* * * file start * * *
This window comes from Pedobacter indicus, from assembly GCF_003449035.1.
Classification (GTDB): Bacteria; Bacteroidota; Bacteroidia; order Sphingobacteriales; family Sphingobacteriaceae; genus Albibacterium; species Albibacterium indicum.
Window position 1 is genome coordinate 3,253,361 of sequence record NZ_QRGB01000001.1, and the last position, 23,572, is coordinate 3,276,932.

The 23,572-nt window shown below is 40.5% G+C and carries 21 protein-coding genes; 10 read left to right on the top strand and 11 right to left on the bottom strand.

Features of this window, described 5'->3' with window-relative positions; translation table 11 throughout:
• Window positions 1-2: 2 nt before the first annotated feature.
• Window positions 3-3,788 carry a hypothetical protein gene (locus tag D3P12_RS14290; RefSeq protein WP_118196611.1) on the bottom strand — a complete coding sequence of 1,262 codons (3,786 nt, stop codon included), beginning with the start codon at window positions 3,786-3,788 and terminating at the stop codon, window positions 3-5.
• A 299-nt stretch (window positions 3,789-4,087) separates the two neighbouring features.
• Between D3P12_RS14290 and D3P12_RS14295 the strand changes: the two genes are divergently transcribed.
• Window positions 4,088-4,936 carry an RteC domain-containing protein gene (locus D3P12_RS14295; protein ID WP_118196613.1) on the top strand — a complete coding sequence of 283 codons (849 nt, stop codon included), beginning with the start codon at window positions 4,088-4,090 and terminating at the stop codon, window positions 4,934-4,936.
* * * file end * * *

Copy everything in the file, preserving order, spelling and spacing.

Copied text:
This window comes from Pedobacter indicus, from assembly GCF_003449035.1.
Classification (GTDB): Bacteria; Bacteroidota; Bacteroidia; order Sphingobacteriales; family Sphingobacteriaceae; genus Albibacterium; species Albibacterium indicum.
Window position 1 is genome coordinate 3,253,361 of sequence record NZ_QRGB01000001.1, and the last position, 23,572, is coordinate 3,276,932.

The 23,572-nt window shown below is 40.5% G+C and carries 21 protein-coding genes; 10 read left to right on the top strand and 11 right to left on the bottom strand.

Features of this window, described 5'->3' with window-relative positions; translation table 11 throughout:
• Window positions 1-2: 2 nt before the first annotated feature.
• Window positions 3-3,788 carry a hypothetical protein gene (locus tag D3P12_RS14290; RefSeq protein WP_118196611.1) on the bottom strand — a complete coding sequence of 1,262 codons (3,786 nt, stop codon included), beginning with the start codon at window positions 3,786-3,788 and terminating at the stop codon, window positions 3-5.
• A 299-nt stretch (window positions 3,789-4,087) separates the two neighbouring features.
• Between D3P12_RS14290 and D3P12_RS14295 the strand changes: the two genes are divergently transcribed.
• Window positions 4,088-4,936 carry an RteC domain-containing protein gene (locus D3P12_RS14295; protein ID WP_118196613.1) on the top strand — a complete coding sequence of 283 codons (849 nt, stop codon included), beginning with the start codon at window positions 4,088-4,090 and terminating at the stop codon, window positions 4,934-4,936.